Never Let Me Go (2005)


Never Let Me Go was the sort of read that is difficult to put down. From beginning to end, the story grips you, constantly dangling a carrot for you to chase through its pages. But ultimately you catch that carrot, realize it is quite bland, and you soon forget its taste. Then, because you are a blogger who can’t let a good opinion on something slip away, you force yourself to write a post about it.

This is that post.

Kazuo Ishiguro’s Never Let Me Go follows Kathy, now a fully grown adult, as she recounts her youth at a special boarding school in England called Hailsham. It’s a story of innocence and the ignorance that often accompanies. Told entirely from Kathy’s point of view, the mysterious circumstances of her childhood and Hailsham are never entirely answered. All the reader can ever get is Kathy’s side of things.

That’s both the novels biggest strength and most glaring weakness. Each chapter slowly builds toward another reveal in the puzzle of Kathy and her fellow schoolmates existence. More often than not, that big reveal turns out to be a bit of a red herring or gets brushed aside. It didn’t infuriate me at all as I read Never Let Me Go; in fact, the novel is quite poignant in how it captures youth and genuinely felt interested in Kathy as a character. The entire novel is shadowed by a storm cloud, and you are forced to wait in order to see if it will rain or not. Rain being both metaphorical and literal sense the novel does produce some feels.

Looking back, however, the pay off didn’t do it for me. As much as I was invested in the characters, the novel’s slow reveal left me with an amazing science fiction plot that goes unexplored. I will never complain about science fiction stories that focus on individual, human elements, but even at its best moments, Never Let Me Go‘s is science fiction only as an afterthought.

Kathy and everyone else at Hailsham are clones. In fact, they are raised primarily to be organ donors – effectively making them farm animals. At Hailsham, they experience a typical upbringing. They play, they go to school, etc. However, their teachers and the visitors of Hailsham are not clones. Through Kathy, Ishiguro does an excellent job of conveying a sense of ‘otherness’ without deliberately pointing it out. As the story unfolds, different episodes involving the various non-clones who interact with Kathy and her friends give you a sense that something is amiss.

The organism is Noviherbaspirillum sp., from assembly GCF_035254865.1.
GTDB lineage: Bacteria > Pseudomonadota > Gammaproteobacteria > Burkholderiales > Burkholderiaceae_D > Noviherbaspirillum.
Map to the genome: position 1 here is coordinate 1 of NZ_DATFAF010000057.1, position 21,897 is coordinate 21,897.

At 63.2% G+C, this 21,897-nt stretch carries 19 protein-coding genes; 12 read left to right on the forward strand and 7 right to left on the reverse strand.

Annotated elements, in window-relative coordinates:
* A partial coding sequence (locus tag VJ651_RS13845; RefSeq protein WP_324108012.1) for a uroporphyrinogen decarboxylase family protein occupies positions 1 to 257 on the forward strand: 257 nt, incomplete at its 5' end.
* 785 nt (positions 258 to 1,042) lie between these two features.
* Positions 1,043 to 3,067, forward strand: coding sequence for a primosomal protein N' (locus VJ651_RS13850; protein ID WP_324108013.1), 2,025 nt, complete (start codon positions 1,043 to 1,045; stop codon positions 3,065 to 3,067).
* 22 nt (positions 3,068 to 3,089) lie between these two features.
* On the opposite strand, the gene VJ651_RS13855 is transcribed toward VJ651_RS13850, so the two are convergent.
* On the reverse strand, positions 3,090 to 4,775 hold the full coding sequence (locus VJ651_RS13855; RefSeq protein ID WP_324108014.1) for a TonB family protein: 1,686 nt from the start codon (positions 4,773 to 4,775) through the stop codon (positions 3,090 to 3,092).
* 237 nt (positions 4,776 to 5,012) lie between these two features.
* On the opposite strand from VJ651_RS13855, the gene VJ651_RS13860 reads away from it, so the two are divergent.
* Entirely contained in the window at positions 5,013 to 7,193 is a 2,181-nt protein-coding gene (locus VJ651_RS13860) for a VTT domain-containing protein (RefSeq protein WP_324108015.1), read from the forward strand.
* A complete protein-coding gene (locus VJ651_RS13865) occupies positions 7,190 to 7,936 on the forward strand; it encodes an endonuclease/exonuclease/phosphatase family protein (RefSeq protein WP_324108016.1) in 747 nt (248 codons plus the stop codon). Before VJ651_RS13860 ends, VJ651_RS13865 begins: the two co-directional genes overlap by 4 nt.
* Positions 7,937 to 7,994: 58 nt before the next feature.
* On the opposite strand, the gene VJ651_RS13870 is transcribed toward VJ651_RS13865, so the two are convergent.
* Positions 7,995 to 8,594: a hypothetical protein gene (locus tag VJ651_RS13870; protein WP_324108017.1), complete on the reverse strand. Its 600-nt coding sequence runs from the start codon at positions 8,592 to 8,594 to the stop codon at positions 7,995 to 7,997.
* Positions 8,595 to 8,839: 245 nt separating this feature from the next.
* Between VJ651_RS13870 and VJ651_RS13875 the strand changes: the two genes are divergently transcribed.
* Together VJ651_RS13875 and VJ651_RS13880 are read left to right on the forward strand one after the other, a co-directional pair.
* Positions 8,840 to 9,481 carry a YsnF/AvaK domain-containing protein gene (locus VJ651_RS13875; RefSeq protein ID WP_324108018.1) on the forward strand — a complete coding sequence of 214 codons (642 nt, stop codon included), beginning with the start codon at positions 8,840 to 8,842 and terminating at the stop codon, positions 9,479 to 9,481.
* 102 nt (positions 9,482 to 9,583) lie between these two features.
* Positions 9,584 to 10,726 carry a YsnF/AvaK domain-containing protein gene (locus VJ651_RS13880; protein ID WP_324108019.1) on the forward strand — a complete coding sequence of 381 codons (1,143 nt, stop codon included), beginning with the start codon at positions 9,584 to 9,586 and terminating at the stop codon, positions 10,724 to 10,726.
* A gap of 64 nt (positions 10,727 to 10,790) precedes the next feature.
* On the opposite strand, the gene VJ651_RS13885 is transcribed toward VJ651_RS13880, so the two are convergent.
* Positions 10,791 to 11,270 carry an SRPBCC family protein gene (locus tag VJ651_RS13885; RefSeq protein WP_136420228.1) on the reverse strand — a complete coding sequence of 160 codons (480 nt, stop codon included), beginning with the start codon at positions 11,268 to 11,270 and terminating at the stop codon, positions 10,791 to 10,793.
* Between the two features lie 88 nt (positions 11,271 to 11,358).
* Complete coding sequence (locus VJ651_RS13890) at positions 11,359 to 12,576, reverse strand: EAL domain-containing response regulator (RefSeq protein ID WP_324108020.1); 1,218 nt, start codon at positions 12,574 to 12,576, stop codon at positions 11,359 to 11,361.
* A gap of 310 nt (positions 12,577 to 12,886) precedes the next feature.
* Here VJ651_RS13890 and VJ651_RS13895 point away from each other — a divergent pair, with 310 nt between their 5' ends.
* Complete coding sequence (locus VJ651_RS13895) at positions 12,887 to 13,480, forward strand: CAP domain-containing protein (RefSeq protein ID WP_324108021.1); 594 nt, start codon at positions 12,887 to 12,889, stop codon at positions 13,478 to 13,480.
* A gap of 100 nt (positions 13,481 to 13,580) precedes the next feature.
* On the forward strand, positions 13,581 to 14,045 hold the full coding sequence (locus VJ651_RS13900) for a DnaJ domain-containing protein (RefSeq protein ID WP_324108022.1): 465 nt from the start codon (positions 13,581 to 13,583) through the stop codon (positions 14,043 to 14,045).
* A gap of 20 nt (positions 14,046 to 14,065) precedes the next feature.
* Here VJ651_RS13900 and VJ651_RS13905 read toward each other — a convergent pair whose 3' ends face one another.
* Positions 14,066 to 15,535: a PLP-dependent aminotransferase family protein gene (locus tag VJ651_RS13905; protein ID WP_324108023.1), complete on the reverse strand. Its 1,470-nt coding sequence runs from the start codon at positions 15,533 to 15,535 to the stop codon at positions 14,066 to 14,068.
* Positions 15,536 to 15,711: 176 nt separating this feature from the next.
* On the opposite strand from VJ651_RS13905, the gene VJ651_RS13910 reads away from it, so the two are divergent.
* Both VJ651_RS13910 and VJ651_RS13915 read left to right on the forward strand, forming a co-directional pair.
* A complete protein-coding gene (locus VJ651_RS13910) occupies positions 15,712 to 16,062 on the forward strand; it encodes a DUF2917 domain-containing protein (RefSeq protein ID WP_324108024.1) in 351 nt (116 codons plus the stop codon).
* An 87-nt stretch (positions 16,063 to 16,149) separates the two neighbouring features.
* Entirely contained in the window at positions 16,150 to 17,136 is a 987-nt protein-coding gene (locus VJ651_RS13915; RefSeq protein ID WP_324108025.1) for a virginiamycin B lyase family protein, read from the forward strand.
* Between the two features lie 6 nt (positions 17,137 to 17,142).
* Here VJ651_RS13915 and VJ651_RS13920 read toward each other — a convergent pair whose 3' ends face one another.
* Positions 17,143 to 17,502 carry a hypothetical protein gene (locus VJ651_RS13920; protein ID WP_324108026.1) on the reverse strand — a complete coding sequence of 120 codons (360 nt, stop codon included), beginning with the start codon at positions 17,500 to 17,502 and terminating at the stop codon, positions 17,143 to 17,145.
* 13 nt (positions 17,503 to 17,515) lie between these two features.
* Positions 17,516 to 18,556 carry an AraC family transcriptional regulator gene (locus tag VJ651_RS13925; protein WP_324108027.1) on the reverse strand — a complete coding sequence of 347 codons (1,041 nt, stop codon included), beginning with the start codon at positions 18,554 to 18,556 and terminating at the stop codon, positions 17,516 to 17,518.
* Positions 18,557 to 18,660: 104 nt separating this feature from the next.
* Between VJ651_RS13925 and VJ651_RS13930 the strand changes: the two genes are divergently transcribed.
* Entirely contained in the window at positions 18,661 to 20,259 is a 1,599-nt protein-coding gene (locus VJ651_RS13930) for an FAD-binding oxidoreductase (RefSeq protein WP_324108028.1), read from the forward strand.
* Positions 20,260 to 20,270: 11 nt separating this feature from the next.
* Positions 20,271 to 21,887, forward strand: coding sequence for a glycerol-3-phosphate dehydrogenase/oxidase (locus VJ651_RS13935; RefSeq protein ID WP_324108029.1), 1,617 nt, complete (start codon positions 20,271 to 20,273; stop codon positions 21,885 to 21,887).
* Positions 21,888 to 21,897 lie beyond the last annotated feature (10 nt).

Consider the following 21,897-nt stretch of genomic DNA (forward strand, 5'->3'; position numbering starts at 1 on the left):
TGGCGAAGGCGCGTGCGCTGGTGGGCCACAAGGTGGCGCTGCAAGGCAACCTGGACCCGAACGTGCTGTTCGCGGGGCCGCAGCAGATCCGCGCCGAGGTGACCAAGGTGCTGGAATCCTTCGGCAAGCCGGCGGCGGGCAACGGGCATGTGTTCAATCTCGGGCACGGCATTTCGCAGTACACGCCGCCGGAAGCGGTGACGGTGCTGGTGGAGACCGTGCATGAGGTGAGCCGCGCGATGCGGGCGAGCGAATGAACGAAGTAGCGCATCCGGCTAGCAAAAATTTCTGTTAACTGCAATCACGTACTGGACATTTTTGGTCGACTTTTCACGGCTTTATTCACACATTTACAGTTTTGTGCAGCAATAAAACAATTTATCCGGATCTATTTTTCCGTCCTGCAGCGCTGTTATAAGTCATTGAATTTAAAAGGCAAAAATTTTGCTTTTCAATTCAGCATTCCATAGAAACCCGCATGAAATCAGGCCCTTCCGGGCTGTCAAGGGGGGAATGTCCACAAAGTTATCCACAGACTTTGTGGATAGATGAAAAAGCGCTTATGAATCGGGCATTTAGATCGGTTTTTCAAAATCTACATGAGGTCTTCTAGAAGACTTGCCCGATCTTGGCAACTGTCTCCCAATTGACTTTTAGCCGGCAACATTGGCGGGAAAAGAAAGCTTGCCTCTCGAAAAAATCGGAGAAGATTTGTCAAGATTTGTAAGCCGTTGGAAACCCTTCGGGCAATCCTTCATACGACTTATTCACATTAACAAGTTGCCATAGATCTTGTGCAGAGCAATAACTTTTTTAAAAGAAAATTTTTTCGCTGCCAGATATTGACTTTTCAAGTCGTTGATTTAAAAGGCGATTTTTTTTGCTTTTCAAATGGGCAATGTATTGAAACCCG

Without that sense of ‘otherness’ or the fact that Kathy never mentions parents or family, you’d think the children of Hailsham were perfectly typical human beings. Ishiguro goes at great lengths to portray their normalcy, to relate their own struggles with love, sex, friendship, and growing up through Kathy’s inner musings that you never look at these clones as anything less than human. Despite the nature of their birth, these are real people with real potential.

And then the novel explains how all of these clones are destined to die. They give each of their organs away until their body can no longer continue on. As a carer (basically, a clone who has been given the responsibility of being a nurse for those currently giving away their organs), Kathy has a front side seat to a mostly-humane way of doing something very inhuman to some very human-like inhumans. Yeah, hell of a sentence.

When the novel’s love triangle finally corrects itself and Kathy ends up with a love you knew all along should have happened already, it is far too late for a happy ending. While this is easily the novel’s tightest grip, it doesn’t really work if you manage to loosen its grasp long enough to take a good, hard look at it. For one, Kathy always seems complacent with what is going on. There’s no attempt to defy the system. Instead, she and Tommy (her beloved) try to use a rumoured rule that Hailsham students who can prove they are sufficiently in love can put off giving up their organs. For all the humanity Ishiguro wants to give these non-human humans, he never captures the human spirit of fighting to survive.

Perhaps, in the end, that’s just a larger comment on the docility of these domesticated animals. Not unlike the gentle cow, these clones are created with a singular, utilitarian purpose. They lack fight because no matter how human we believe they are, they are still ultimately products on an assembly line casually riding a conveyor belt to their intended destination.

If the writing had been a little better or the story a little more developed, I might be more sure of what Never Let Me Go was trying to say. In the end, just as with Kathy’s meditations on her own nature and purpose, I am left to ponder these mysteries with no answers to be found.